Study shows that a folic acid-like drug, L-methylfolate, has the ability to change the DNA process within a patients tumour
According to the phase-1 clinical trail conducted at Vanderbilt University Medical Centre, it appears possible that the DNA methylome of these brain tumours can be reprogrammed when this potential drug was administered alongside the current standard therapy for recurrent glioblastomas.
“This is an important first step in understanding how we can manipulate the epigenome, and hopefully, this study will help design future epigenetic studies in glioblastoma treatment,” said Stephen Clark, assistant professor of Neurology in the Division of Neuro-Oncology at Vanderbilt University Medical Centre.
Changes in life expectancy based on L-methylfolate
Although the study group of 14 patients was not large enough to detect a statistically significant survival advantage, the patients treated with the folic acid supplement L-methylfolate had a median survival of 9.5 months, compared to the typical median survival of 8.6 months.
Clark stated that this is the first time DNA methylome reprogramming has occurred with any solid human tumour, along with this L-methylfolate was well tolerated, with no toxicities reported which shows great promise for future trials. The study provides greater insight into the dynamics of epigenetic reprogramming, which is an emerging treatment for enhancing immunotherapies.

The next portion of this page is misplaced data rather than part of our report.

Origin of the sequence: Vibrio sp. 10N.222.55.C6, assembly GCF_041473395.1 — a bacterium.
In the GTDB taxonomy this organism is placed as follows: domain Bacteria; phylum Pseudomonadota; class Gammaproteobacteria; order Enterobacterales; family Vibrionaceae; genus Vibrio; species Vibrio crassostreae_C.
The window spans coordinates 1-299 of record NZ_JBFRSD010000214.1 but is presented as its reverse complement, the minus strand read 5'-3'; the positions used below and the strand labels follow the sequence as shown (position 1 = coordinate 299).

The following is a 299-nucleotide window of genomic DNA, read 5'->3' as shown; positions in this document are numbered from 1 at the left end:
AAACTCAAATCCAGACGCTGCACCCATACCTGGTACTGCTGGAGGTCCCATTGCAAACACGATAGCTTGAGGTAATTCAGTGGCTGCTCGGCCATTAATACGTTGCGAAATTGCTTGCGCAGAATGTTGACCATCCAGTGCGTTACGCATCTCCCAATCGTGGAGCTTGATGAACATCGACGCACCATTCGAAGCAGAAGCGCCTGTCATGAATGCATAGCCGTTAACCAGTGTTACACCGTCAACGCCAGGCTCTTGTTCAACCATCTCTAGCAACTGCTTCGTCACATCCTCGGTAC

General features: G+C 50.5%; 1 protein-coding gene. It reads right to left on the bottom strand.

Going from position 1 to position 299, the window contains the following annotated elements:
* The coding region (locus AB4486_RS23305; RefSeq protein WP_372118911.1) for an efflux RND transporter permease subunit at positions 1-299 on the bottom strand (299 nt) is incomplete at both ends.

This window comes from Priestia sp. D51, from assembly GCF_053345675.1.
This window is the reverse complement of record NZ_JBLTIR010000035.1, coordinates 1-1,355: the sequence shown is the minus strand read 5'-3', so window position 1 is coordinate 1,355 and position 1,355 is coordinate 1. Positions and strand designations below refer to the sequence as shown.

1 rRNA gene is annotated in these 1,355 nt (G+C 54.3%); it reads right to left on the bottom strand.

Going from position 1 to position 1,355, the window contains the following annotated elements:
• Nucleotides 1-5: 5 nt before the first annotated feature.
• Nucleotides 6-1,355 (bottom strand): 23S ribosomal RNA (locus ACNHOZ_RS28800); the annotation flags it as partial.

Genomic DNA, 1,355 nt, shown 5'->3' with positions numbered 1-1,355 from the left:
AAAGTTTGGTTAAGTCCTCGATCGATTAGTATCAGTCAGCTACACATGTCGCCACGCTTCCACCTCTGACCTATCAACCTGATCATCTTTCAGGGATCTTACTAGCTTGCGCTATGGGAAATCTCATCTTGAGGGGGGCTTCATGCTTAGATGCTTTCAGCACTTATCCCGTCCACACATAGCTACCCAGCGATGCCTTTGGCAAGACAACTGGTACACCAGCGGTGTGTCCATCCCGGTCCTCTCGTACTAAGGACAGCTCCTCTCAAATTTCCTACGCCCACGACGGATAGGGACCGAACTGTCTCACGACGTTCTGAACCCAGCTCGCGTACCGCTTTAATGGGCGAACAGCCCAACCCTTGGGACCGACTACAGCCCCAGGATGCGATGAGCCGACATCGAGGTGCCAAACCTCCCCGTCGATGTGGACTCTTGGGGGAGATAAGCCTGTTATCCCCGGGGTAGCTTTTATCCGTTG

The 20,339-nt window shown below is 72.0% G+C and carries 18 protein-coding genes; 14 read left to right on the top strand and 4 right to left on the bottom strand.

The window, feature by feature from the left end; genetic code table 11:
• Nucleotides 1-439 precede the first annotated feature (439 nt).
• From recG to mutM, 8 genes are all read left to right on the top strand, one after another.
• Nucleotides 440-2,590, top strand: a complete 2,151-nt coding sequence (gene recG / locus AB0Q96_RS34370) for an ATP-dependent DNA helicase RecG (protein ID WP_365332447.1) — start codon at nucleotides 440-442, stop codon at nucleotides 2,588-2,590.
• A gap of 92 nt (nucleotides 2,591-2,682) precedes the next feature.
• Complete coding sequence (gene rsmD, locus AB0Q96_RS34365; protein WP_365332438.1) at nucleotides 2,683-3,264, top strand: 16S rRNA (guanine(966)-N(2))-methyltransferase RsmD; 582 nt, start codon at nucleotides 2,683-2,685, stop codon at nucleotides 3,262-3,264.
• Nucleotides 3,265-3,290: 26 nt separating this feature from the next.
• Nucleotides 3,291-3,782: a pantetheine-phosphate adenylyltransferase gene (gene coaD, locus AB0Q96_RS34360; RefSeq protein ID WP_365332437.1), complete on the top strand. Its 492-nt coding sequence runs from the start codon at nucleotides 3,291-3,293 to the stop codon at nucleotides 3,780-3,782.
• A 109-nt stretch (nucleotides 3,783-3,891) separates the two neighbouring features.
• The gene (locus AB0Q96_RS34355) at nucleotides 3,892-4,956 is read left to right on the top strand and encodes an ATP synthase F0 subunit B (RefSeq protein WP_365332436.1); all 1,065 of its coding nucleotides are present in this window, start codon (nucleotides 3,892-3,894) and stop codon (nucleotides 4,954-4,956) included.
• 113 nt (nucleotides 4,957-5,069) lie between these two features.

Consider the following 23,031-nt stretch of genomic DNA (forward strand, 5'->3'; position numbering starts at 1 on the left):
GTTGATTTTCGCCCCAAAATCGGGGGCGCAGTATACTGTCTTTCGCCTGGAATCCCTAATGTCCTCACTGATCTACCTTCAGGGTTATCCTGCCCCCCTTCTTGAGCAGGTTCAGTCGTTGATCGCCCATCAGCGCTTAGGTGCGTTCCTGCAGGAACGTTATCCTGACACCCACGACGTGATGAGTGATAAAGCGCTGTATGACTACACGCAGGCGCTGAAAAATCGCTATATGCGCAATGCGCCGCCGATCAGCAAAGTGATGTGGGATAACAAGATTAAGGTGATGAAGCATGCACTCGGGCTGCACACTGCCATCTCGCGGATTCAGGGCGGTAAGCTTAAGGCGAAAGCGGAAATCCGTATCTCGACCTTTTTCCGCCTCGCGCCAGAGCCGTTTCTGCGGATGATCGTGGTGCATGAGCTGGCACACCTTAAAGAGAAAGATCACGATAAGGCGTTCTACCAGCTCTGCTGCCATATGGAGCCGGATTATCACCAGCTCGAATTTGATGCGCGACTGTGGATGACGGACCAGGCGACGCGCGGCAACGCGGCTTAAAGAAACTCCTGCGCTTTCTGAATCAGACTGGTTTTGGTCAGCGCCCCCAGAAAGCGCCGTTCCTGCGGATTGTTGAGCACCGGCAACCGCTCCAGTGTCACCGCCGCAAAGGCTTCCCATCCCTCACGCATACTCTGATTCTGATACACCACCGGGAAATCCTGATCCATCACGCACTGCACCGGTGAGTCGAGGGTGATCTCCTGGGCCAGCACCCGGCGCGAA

Future research to investigate more possibilities of epigenetic reprogramming
“Epigenetic reprogramming is not a new concept; for instance, a DNA methyltransferase inhibitor treatment (5-Azacytidine) has been studied and is approved for the treatment of some leukaemia’s” pointed out the study’s first author, Doctor Lucas Salas.
Six of the trial participants donated their brains at death for additional studies. Autopsies indicated a significant methylation dysregulation difference between these six autopsy samples and the patient’s initial tumour sample at diagnosis.
With this information, the researchers at Vanderbilt University Medical Centre are planning of expanding the study to a larger group with phase-2 clinical trials of patients with recurrent glioblastomas. Future studies could also include combinations of epigenetic drugs with immunotherapy.